|Catcher / Manager|
Born: May 11, 1928|
St. Louis, Missouri
|MiLB: 1946 for the Marion Cardinals|
|Last professional appearance|
|1976 for the Denver Bears|
As Minor League manager
As Major League Manager
Vernon Fred Rapp (born May 11, 1928) is a retired Major League Baseball manager and coach. A career minor league catcher and a successful skipper in the minors, Rapp had two brief tours of duty as a big league manager.
Minor League playing career
Born in St. Louis, Missouri, Rapp signed his first playing contract out of high school in
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While managing the Modesto Reds in
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Minor League manager
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After spending two years out of baseball, he rejoined the Cardinals in
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St. Louis Cardinals
His success in Denver led to his hiring as Cardinals' manager for
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When the Cards suffered through a seven-game losing streak that saw their record fall to 5-11 early in the
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The Sports Huddle, WHDH in Boston
Inspired by the outpouring of tributes lavished on retiring Boston Red Sox star Carl Yastrzemski, the producers of Boston phone-in radio show The Sports Huddle on radio station WHDH, decided to do a satirical tribute to Rapp, who also planned to retire at the end of the
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The program turned out to be anything but a spoof, though. Cardinal broadcaster Mike Shannon spoke admiringly of the man, and Rapp, reached by telephone in Montreal, was choked up by the whole affair. WHDH also conducted a telephone interview with Sheldon Bender, vice-president of player personnel for the Cincinnati Reds. Until the station called, Bender was unaware that Rapp was leaving the Expos. Bender suggested Rapp at a meeting the next day at which the Reds' bosses were discussing whether to fire Manager Russ Nixon. One thing led to another, and Rapp received a surprise phone call from Howsam, who had returned from his own retirement to try to arrest the declining fortunes of the Reds.
Bender admitted "Vern wasn't a candidate for the job until the station called." Rapp decided that managing the Reds was worth unretiring for, and accepted the job on October 5. WHDH sent Rapp the cassette recording of what turned out to be a most momentous broadcast.
The Reds were only a half game back of first place with a 23-22 record, when things began to unravel. On May 27 against the Chicago Cubs in Wrigley Field, Reds pitcher Mario Soto shoved third base umpire Steve Rippley for incorrectly calling a long foul ball down the left field line hit by Cubs third baseman Ron Cey a home run. After conferring, the umpires changed their decision and ruled it a foul ball. However, for shoving Rippley, Soto was ejected, prompting him to charge the field and attack Cubs coach Don Zimmer, which triggered a ten-minute bench-clearing brawl.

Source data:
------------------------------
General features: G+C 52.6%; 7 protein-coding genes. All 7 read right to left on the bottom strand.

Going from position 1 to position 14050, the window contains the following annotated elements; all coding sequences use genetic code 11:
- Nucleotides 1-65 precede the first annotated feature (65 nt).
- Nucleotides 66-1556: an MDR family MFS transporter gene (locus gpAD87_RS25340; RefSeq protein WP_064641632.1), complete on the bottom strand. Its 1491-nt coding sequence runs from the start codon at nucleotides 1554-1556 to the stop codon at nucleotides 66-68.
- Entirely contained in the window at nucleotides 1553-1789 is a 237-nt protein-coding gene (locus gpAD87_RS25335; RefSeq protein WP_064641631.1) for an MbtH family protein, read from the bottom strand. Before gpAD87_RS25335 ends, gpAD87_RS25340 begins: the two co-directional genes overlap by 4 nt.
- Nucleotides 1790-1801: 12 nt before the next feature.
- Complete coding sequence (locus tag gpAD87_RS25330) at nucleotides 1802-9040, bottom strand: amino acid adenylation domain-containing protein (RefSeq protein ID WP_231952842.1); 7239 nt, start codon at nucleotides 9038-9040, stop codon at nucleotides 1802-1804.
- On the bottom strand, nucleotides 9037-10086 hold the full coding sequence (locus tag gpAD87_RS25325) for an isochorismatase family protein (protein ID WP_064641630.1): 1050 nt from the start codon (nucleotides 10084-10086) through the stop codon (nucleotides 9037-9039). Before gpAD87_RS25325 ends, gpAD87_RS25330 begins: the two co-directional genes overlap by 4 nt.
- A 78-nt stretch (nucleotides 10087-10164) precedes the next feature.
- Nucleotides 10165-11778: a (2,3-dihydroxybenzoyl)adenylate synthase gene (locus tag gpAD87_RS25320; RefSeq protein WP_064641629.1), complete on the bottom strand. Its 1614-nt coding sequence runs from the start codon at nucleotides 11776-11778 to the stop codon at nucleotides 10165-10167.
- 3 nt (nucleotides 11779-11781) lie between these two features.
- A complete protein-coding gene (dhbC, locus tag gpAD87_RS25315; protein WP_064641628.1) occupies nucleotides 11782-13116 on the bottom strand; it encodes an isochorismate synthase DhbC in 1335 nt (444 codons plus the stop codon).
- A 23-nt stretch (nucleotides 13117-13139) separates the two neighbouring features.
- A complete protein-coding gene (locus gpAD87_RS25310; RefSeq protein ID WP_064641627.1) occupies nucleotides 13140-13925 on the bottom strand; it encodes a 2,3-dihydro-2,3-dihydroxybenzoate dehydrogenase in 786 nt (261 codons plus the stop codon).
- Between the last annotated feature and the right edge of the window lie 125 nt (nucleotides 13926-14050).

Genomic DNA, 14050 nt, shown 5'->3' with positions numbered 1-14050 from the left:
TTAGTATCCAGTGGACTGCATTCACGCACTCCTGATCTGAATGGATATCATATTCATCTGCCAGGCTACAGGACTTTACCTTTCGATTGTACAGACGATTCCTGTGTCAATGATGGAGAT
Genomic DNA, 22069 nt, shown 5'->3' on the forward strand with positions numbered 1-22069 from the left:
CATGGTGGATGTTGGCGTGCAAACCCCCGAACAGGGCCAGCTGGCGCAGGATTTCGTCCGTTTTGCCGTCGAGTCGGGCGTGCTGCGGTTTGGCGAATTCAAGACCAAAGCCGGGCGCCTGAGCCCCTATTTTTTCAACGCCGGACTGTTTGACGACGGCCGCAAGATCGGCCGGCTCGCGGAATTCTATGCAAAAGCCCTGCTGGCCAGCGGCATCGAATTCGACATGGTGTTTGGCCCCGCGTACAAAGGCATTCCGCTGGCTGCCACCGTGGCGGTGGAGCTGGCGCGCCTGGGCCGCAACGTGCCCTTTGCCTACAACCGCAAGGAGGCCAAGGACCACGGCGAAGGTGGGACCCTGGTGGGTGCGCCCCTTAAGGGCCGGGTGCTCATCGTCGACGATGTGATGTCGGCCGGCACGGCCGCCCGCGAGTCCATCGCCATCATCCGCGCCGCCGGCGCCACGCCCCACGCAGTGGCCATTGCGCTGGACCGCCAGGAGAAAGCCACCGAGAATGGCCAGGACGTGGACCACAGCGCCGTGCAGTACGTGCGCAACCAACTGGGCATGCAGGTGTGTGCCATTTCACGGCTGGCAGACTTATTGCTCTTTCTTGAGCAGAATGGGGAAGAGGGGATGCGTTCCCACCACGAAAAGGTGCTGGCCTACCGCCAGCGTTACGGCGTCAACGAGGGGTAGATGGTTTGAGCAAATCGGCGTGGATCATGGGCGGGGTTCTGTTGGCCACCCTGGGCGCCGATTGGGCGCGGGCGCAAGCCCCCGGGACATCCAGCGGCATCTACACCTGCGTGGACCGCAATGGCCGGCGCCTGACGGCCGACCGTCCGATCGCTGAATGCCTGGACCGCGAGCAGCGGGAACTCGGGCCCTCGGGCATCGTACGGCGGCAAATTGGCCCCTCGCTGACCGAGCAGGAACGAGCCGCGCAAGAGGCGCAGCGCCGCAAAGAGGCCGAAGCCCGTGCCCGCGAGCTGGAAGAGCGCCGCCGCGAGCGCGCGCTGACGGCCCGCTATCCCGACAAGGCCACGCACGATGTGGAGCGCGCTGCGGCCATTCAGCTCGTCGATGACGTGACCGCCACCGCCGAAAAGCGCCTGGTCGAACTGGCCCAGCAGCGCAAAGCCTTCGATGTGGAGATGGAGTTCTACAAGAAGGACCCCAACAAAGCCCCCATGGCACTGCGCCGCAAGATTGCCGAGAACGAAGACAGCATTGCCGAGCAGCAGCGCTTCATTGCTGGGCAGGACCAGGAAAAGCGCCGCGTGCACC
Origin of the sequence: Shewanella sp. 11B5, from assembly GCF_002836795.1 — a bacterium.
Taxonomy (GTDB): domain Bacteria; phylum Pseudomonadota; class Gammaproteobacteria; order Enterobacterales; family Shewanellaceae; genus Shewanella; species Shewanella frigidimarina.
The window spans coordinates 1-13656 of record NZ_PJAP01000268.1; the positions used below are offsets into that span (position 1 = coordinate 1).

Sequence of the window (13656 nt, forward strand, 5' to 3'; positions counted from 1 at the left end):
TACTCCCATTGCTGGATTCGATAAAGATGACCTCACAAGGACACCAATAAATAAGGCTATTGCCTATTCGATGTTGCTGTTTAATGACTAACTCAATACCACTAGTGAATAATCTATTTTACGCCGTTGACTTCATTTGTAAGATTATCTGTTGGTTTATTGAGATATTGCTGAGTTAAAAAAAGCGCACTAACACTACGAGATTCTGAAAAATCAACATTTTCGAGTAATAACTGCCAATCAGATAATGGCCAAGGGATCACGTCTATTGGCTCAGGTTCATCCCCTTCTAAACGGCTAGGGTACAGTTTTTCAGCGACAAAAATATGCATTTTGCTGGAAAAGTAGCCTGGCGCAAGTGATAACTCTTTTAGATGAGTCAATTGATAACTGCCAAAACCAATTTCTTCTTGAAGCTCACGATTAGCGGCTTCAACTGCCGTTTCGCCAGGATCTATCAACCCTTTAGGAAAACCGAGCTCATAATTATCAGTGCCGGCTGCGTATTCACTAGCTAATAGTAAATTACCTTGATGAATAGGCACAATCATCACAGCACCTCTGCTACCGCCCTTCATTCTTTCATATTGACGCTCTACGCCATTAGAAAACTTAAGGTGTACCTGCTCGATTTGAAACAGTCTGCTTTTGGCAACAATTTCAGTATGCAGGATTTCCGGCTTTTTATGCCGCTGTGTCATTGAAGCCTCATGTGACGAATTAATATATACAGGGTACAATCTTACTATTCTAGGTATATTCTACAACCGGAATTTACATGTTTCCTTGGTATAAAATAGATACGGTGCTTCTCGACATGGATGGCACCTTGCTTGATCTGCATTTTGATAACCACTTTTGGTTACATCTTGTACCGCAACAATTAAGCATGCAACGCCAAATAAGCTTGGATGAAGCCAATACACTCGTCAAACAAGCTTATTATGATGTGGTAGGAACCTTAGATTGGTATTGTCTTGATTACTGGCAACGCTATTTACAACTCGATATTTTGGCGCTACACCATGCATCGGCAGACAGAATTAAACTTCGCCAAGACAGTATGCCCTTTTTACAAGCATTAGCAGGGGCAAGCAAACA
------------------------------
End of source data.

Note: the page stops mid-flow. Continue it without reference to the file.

The Reds won the game, completing a three game sweep of the Cubs, and followed that with a two game sweep of the Pittsburgh Pirates. The next day, National League president Chub Feeney suspended Soto five games for the incident on the 27th.
The Reds lost fourteen of their next seventeen, and had fallen ten games back of the San Diego Padres when a second incident involving Soto occurred on June 16. Leading off the fifth inning, Soto threw several brushback pitches at Atlanta Braves slugger Claudell Washington, who had homered in his last at-bat. Washington tossed his bat in the direction of Soto, appeared to go out to retrieve it, but instead walked toward the mound. Umpire Lanny Harris attempted to restrain Washington, but was thrown to the ground. Soto used the distraction to punch Washington. Several of Washington's teammates attempted to hold Washington to the ground. While they were doing that, Soto fired the baseball into the crowd of players, striking Braves coach Joe Pignatano. He was suspended three games for this incident; Washington received a five-game suspension for shoving Lanny Harris.
Following an 8-19 month of July, Pete Rose was acquired from the Expos on August 15, he was named the Reds' playing manager. Rapp was fired with a record of 51-70 while the Reds were on the road in St. Louis. His career MLB managerial record was 140 wins in 300 games, for a winning percentage of .467.
- "A Designated Disadvantage". Sports Illustrated. 1975-07-21.
- "This Card Is Certainly No Joker". Sports Illustrated. 1977-06-20.
- "Famous facial hair in baseball". StlToday. 2009-04-23.
- "St. Louis Cardinals 7, Montreal Expos 2". Baseball-reference.com. 1978-04-25.
- "The Week (September 2–8)". Sports Illustrated. 1979-09-17.
- "The Cincinnati Reds today hired Vern Rapp". The New York Times. 1983-10-05.
- "Scorecard". Sports Illustrated. 1983-10-17.
- "Cincinnati Reds 2, Atlanta Braves 1". Baseball-reference.com. 1984-06-16.
- "Hal McCoy: Scaling barbed-wire fences all part of the job". Springfield News-Sun. 2009-10-24.
- Career statistics and player information from The Baseball Cube, or Baseball-Reference (Minors)
- Vern Rapp managerial career statistics at Baseball-Reference.com